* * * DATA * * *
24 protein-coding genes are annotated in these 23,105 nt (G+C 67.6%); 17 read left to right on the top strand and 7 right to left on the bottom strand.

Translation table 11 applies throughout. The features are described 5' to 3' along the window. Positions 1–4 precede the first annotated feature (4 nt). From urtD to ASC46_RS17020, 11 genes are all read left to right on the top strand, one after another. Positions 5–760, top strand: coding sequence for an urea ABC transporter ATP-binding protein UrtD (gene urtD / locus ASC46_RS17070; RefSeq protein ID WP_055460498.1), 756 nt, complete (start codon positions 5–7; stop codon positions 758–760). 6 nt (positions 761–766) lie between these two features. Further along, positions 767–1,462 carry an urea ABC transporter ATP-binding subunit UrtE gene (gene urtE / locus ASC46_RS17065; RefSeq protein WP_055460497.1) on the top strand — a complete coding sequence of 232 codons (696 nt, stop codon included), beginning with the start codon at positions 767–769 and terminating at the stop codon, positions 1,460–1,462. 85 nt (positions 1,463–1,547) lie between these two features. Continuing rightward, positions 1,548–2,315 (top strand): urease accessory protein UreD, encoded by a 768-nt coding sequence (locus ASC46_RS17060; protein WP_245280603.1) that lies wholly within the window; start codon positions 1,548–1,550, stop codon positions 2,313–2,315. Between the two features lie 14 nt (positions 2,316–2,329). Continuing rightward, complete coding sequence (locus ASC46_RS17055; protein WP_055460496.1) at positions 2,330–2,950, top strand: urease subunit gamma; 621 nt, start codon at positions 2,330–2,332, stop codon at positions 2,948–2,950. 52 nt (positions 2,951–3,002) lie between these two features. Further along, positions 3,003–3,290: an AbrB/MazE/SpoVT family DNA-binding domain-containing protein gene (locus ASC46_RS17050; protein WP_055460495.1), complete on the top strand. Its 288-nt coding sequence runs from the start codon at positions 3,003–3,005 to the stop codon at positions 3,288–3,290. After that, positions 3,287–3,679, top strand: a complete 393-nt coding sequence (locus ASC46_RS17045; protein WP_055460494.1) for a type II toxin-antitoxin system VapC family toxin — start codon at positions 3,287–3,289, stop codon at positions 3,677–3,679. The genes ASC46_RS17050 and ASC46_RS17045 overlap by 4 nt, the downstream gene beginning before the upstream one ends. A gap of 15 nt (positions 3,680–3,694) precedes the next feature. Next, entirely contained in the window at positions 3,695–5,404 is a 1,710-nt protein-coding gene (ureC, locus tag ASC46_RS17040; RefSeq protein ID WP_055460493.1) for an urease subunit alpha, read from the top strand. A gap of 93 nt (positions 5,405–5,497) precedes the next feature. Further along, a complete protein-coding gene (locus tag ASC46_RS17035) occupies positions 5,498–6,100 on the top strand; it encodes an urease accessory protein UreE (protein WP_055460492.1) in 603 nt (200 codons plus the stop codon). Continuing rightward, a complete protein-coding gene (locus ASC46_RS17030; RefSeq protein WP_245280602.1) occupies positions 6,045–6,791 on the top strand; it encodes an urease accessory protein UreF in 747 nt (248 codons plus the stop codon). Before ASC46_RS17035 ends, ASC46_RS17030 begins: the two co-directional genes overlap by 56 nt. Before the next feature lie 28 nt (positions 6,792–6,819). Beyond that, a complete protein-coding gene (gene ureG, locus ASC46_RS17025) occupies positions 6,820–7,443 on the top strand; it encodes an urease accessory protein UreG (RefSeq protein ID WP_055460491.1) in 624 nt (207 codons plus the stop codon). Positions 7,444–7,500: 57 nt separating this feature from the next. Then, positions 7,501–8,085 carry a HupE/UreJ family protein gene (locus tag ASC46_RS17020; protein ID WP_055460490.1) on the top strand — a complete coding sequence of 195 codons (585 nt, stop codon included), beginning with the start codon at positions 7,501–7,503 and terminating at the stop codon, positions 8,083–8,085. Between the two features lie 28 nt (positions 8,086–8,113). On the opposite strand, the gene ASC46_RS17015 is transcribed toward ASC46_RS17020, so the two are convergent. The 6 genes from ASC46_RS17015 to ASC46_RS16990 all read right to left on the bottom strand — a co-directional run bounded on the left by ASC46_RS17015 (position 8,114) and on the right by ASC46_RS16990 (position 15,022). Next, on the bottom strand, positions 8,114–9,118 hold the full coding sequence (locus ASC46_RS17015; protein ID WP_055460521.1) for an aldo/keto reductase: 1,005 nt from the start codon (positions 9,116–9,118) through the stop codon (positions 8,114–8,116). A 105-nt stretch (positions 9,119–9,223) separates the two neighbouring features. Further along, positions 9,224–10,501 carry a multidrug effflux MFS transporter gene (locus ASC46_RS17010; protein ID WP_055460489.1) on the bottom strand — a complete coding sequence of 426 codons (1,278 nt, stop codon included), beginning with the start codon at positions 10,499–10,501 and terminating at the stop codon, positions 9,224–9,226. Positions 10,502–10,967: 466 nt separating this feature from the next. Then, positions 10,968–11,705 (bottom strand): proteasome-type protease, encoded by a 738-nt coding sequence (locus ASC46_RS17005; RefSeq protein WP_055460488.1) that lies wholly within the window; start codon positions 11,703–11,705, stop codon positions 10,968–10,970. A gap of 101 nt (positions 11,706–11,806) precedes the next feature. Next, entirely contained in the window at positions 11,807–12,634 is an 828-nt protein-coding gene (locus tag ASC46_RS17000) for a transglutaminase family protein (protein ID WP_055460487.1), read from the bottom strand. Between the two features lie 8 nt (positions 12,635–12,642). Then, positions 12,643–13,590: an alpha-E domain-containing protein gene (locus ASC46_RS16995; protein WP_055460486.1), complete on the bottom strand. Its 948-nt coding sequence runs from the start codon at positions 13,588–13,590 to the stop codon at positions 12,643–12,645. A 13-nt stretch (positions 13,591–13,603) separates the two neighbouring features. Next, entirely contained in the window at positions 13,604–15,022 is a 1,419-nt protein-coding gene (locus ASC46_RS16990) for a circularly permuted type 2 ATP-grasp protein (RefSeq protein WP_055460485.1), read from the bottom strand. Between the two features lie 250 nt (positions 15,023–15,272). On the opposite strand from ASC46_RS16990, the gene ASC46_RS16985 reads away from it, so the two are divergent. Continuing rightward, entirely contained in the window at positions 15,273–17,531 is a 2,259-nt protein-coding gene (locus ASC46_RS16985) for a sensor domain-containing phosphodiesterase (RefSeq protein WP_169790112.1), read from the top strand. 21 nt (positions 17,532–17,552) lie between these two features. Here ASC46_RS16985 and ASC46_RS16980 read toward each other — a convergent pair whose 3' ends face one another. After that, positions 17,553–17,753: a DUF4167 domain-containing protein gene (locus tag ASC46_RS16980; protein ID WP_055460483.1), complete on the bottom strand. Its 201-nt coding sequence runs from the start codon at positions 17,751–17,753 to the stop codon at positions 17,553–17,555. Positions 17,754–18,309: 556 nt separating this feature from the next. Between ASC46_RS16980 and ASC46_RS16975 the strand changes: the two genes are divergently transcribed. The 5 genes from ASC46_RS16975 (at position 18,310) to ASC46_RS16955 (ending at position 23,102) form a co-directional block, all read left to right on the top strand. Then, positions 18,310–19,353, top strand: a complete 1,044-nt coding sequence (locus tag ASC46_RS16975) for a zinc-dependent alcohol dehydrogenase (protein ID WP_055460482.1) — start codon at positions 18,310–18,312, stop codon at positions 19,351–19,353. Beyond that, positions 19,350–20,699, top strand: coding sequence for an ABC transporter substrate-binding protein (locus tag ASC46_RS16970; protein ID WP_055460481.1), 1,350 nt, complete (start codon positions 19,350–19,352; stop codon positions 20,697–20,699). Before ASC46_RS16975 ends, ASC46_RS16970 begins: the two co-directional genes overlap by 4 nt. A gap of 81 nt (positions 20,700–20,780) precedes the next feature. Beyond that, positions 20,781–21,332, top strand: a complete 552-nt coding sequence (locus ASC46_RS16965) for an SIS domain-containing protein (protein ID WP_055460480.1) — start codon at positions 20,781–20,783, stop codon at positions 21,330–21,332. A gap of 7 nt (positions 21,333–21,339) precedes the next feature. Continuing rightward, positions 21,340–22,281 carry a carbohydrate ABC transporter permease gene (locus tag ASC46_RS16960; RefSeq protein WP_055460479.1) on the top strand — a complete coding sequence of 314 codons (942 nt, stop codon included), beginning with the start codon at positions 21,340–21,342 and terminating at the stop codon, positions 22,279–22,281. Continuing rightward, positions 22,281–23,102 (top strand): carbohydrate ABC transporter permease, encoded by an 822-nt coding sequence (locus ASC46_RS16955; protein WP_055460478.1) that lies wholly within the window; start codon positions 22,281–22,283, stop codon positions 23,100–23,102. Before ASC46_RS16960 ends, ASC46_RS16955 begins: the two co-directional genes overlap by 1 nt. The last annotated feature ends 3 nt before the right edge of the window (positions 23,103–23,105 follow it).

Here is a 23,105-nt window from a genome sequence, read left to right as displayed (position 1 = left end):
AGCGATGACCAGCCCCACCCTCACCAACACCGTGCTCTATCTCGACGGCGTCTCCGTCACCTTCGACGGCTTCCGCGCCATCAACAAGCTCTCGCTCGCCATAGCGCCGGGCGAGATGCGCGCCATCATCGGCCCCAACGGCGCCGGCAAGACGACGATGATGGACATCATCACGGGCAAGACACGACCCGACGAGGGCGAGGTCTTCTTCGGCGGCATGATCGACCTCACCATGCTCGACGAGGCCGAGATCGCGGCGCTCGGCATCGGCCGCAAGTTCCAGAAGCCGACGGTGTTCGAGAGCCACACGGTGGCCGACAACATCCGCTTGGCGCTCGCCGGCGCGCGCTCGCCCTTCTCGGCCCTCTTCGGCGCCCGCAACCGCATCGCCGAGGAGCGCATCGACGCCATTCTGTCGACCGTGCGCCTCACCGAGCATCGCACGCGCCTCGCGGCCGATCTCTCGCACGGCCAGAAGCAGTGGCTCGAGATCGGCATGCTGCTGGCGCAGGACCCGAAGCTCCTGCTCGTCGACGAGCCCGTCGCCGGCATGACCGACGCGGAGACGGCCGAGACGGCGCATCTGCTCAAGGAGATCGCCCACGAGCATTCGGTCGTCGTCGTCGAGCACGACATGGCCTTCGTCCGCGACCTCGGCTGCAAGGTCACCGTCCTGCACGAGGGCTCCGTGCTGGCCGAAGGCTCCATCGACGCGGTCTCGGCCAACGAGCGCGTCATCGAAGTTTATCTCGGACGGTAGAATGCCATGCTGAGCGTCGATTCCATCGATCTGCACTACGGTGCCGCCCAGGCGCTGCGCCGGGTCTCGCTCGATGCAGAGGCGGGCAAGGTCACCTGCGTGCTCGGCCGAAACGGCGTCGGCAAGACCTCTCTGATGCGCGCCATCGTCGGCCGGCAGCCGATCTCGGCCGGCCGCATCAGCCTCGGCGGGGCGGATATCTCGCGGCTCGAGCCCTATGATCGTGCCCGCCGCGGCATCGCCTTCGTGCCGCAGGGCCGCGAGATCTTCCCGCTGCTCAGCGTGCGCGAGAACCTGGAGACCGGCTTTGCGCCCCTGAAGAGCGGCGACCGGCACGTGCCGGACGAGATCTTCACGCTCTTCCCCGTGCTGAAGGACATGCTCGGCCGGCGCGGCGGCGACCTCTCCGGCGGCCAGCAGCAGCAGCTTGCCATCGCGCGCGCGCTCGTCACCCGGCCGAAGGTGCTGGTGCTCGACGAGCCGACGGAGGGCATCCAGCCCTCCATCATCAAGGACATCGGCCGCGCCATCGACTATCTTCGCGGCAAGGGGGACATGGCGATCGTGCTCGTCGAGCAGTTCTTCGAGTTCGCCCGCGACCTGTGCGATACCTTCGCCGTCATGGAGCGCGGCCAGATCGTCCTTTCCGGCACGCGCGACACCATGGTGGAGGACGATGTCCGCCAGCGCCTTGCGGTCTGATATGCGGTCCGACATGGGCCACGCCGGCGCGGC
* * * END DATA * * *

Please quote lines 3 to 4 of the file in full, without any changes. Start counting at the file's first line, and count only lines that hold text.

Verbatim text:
Here is a 23,105-nt window from a genome sequence, read left to right as displayed (position 1 = left end):
AGCGATGACCAGCCCCACCCTCACCAACACCGTGCTCTATCTCGACGGCGTCTCCGTCACCTTCGACGGCTTCCGCGCCATCAACAAGCTCTCGCTCGCCATAGCGCCGGGCGAGATGCGCGCCATCATCGGCCCCAACGGCGCCGGCAAGACGACGATGATGGACATCATCACGGGCAAGACACGACCCGACGAGGGCGAGGTCTTCTTCGGCGGCATGATCGACCTCACCATGCTCGACGAGGCCGAGATCGCGGCGCTCGGCATCGGCCGCAAGTTCCAGAAGCCGACGGTGTTCGAGAGCCACACGGTGGCCGACAACATCCGCTTGGCGCTCGCCGGCGCGCGCTCGCCCTTCTCGGCCCTCTTCGGCGCCCGCAACCGCATCGCCGAGGAGCGCATCGACGCCATTCTGTCGACCGTGCGCCTCACCGAGCATCGCACGCGCCTCGCGGCCGATCTCTCGCACGGCCAGAAGCAGTGGCTCGAGATCGGCATGCTGCTGGCGCAGGACCCGAAGCTCCTGCTCGTCGACGAGCCCGTCGCCGGCATGACCGACGCGGAGACGGCCGAGACGGCGCATCTGCTCAAGGAGATCGCCCACGAGCATTCGGTCGTCGTCGTCGAGCACGACATGGCCTTCGTCCGCGACCTCGGCTGCAAGGTCACCGTCCTGCACGAGGGCTCCGTGCTGGCCGAAGGCTCCATCGACGCGGTCTCGGCCAACGAGCGCGTCATCGAAGTTTATCTCGGACGGTAGAATGCCATGCTGAGCGTCGATTCCATCGATCTGCACTACGGTGCCGCCCAGGCGCTGCGCCGGGTCTCGCTCGATGCAGAGGCGGGCAAGGTCACCTGCGTGCTCGGCCGAAACGGCGTCGGCAAGACCTCTCTGATGCGCGCCATCGTCGGCCGGCAGCCGATCTCGGCCGGCCGCATCAGCCTCGGCGGGGCGGATATCTCGCGGCTCGAGCCCTATGATCGTGCCCGCCGCGGCATCGCCTTCGTGCCGCAGGGCCGCGAGATCTTCCCGCTGCTCAGCGTGCGCGAGAACCTGGAGACCGGCTTTGCGCCCCTGAAGAGCGGCGACCGGCACGTGCCGGACGAGATCTTCACGCTCTTCCCCGTGCTGAAGGACATGCTCGGCCGGCGCGGCGGCGACCTCTCCGGCGGCCAGCAGCAGCAGCTTGCCATCGCGCGCGCGCTCGTCACCCGGCCGAAGGTGCTGGTGCTCGACGAGCCGACGGAGGGCATCCAGCCCTCCATCATCAAGGACATCGGCCGCGCCATCGACTATCTTCGCGGCAAGGGGGACATGGCGATCGTGCTCGTCGAGCAGTTCTTCGAGTTCGCCCGCGACCTGTGCGATACCTTCGCCGTCATGGAGCGCGGCCAGATCGTCCTTTCCGGCACGCGCGACACCATGGTGGAGGACGATGTCCGCCAGCGCCTTGCGGTCTGATATGCGGTCCGACATGGGCCACGCCGGCGCGGC